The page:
Although running is a total body workout, you primarily use your core and lower body muscles. It is important that these key muscles remain strong and healthy as they are responsible for the stability, form and alignment of the spine, all of which allow you to perform at your best with maximum efficiency.
Understanding how each muscle works can help improve your running form, technique and performance. Keeping these muscles balanced and working together in harmony will also help you prevent injury.
In this article, we take a closer look at the muscles used when running.
A strong and stable core is the basis for a healthy body and for most movements and activities. Located in your torso and pelvis, your core muscles connect your upper body to your lower body.
A strong core helps maintain good posture, balance, and form while running. It can also help to properly align your spine, pelvis, and lower body. Strong abs help keep your body straight and reduce the impact of shock on your back. A weak core can cause you to compensate with other muscles, which can lead to injury.
The hip flexors are located at the front of your hips, just above your thighs. They connect your femur to your lower back, hips, and groin. The hip flexors help stabilize the pelvis and spine. During running, you use these muscles when you bend your knee and leg towards your body, as well as when you move your legs forward. To ensure mobility, it is important to maintain the strength and flexibility of the hip flexor muscles. A contraction of the hip flexors can compromise the action of the glutes, which can lead to compensation in other areas, or even injury.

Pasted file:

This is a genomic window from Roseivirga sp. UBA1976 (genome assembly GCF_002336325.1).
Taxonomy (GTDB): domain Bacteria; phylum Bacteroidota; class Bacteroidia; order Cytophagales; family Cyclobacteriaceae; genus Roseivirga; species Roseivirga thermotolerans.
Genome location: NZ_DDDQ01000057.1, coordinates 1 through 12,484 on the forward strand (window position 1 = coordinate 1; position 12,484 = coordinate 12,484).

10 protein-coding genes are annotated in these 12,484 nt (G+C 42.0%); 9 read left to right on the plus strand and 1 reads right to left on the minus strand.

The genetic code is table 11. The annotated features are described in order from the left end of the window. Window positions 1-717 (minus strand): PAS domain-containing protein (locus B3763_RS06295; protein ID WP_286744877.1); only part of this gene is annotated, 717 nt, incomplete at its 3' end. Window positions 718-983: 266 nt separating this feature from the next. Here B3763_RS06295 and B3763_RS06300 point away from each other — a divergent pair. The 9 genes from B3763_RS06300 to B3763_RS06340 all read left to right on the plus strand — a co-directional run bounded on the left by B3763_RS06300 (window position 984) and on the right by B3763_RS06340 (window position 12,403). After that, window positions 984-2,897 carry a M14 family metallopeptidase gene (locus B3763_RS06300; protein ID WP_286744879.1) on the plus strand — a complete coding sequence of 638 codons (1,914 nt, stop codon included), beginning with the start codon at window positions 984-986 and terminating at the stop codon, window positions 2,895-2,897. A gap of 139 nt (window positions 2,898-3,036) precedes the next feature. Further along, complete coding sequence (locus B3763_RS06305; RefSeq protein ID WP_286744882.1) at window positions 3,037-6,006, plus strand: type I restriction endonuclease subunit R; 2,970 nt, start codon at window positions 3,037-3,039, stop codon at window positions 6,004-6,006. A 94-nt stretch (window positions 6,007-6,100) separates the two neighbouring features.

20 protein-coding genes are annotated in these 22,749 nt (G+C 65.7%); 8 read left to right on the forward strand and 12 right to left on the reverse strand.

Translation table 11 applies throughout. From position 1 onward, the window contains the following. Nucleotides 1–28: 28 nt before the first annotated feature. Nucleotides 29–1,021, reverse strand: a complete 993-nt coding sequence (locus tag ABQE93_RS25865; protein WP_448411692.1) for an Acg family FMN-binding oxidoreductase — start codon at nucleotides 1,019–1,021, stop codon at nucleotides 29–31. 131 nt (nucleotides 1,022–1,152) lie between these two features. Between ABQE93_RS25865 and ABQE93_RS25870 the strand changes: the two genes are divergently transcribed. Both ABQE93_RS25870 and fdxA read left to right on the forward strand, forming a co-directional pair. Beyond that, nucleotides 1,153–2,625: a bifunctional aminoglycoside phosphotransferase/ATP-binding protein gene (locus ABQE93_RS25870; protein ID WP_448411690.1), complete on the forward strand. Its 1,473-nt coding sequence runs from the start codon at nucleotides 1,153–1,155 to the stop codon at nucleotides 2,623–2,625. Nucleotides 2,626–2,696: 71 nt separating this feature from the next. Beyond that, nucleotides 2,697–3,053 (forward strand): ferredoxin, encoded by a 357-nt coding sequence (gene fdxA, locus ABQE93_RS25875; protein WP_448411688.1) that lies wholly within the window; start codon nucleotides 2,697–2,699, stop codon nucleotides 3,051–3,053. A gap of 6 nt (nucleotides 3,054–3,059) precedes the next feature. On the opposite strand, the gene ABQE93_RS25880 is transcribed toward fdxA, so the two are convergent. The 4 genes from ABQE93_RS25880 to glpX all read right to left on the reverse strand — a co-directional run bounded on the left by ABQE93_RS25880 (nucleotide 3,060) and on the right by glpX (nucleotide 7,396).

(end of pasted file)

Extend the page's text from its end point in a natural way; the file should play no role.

Your gluteal muscles are located in your buttocks. The strength of these muscles plays a vital role in running, as they propel you forward and help you run faster. The glutes also help keep your torso stable so you can maintain good posture. As the primary muscles responsible for hip extension, they also help stabilize and strengthen your hips. This helps keep your spine, knees and feet aligned.
The quadriceps are a group of four long muscles located at the front of the thigh. When running, they extend your knee and propel you forward. The energy that begins in the quadriceps is transferred to the hamstrings. Connected to the knee cap, the quadriceps are responsible for straightening and stabilizing your knees when you run.
The hamstrings are located at the back of the thigh, between the hips and the knees. They are responsible for hip extension and knee flexion. The hamstrings also contribute to thigh extension as you move your top leg backward. You activate your hamstrings to lift off the ground with every step and maintain knee flexion, which helps prevent hyperextension. Bending at the knees to lift the feet toward the buttocks helps push you forward. To maintain peak efficiency as a runner, you must have strong and flexible hamstrings. Otherwise, your form suffers and the risk of pain and injury increases. Many people have weak hamstrings relative to the quadriceps, which can lead to overcompensation and imbalances in the hips, knees, and overall stride.